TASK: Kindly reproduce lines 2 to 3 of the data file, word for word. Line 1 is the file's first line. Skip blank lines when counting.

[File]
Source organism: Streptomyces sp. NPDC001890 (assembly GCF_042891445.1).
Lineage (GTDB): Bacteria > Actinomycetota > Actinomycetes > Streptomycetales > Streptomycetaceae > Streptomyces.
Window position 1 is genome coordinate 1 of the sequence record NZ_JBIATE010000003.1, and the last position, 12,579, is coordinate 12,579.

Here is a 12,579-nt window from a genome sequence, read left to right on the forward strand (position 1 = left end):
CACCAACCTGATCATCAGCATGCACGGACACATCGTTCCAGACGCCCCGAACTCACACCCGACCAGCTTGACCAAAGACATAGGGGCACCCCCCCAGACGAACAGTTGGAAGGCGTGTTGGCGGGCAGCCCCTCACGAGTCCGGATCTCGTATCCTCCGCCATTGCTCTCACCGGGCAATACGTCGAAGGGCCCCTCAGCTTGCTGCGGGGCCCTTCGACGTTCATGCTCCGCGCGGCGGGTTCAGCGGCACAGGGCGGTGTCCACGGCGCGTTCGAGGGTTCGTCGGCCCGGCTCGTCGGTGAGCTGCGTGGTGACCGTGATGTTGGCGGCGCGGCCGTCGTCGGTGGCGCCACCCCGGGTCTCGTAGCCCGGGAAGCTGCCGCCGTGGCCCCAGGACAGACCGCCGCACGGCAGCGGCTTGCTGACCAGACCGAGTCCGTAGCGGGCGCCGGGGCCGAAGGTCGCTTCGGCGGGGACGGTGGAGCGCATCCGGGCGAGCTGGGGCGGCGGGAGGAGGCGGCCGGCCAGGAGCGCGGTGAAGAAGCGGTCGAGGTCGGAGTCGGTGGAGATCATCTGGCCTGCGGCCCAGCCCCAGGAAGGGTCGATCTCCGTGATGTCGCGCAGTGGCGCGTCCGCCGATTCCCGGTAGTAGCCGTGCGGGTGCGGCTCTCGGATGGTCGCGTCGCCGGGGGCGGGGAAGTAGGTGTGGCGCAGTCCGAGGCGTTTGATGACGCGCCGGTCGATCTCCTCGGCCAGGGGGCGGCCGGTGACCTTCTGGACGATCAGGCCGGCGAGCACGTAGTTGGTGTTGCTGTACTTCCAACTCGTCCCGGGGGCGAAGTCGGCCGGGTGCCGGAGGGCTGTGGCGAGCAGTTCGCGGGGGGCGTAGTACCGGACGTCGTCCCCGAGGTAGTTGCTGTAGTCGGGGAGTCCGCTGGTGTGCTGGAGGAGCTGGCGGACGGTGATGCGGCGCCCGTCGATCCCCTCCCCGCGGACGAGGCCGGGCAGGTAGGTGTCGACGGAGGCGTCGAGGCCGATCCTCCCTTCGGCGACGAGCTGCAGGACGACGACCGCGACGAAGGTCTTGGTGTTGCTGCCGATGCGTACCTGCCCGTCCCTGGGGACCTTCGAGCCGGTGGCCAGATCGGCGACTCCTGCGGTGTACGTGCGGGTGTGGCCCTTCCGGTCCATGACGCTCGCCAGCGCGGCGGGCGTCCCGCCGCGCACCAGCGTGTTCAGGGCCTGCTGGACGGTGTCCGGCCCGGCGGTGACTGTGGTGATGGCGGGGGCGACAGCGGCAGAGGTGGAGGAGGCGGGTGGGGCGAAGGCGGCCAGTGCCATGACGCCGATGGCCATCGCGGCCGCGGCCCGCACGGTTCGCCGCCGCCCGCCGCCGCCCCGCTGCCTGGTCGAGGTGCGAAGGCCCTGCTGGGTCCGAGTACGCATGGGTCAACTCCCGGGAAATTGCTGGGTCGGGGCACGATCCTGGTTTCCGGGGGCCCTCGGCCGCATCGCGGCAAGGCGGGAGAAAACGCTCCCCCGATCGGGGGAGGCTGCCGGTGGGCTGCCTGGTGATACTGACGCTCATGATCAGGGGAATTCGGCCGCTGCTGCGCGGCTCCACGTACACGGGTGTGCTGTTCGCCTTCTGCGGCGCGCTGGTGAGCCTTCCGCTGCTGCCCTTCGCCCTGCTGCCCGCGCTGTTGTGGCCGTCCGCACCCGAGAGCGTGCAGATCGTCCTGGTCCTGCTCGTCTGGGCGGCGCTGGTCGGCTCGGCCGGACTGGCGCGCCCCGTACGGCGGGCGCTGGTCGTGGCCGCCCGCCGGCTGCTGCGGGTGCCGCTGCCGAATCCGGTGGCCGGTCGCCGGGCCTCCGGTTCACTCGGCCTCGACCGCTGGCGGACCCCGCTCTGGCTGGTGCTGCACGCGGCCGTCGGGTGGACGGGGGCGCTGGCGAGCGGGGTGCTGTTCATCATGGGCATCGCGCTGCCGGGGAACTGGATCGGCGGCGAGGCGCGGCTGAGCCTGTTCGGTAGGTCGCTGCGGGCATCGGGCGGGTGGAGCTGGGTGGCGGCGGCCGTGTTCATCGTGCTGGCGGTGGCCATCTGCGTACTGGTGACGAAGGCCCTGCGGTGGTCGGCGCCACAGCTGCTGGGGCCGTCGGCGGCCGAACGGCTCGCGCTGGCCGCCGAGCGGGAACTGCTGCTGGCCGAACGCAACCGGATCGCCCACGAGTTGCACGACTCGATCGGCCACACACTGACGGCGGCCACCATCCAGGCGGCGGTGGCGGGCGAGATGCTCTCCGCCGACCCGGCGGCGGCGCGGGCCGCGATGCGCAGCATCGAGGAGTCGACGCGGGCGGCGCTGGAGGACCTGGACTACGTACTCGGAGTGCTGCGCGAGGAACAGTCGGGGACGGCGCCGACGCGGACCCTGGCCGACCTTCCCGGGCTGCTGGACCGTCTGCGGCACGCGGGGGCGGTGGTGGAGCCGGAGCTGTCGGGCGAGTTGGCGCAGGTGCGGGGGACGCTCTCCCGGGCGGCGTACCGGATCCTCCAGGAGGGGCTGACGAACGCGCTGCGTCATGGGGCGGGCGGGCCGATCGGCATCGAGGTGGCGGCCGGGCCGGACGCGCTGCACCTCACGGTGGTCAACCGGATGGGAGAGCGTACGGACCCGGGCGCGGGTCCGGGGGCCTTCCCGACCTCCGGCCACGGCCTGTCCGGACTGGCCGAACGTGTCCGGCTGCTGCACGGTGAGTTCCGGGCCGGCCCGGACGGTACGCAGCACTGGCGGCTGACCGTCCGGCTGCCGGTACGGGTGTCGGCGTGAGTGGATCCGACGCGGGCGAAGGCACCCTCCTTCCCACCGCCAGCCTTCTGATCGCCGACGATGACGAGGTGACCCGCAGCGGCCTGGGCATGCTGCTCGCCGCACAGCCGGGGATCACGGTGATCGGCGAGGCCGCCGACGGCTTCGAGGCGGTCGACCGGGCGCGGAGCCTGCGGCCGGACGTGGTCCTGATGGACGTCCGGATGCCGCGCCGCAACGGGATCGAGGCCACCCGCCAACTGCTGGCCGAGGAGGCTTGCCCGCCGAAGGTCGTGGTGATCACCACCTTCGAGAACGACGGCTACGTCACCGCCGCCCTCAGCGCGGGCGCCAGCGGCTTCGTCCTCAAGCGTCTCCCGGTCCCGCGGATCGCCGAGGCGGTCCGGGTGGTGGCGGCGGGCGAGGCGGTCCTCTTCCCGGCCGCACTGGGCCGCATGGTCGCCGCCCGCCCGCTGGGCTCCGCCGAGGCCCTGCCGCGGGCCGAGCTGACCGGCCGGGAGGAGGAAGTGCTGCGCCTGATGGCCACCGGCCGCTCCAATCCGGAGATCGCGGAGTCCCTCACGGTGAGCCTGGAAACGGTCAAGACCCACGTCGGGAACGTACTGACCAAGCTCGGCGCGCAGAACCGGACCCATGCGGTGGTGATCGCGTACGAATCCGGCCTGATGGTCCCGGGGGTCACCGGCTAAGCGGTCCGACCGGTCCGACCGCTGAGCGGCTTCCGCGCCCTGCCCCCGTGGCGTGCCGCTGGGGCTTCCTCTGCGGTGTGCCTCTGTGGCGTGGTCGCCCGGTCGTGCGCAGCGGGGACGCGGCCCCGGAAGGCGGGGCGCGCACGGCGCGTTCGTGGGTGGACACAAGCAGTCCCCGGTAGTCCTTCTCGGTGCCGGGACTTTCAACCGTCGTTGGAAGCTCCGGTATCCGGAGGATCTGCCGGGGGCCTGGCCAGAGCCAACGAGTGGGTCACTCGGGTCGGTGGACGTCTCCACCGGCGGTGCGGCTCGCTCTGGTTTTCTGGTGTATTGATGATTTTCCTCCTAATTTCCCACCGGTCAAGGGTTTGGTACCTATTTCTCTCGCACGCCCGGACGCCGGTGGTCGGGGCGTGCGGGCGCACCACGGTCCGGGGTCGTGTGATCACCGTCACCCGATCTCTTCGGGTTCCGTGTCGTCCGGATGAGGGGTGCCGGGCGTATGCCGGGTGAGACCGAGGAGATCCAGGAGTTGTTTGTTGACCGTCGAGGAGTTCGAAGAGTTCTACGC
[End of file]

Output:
Lineage (GTDB): Bacteria > Actinomycetota > Actinomycetes > Streptomycetales > Streptomycetaceae > Streptomyces.
Window position 1 is genome coordinate 1 of the sequence record NZ_JBIATE010000003.1, and the last position, 12,579, is coordinate 12,579.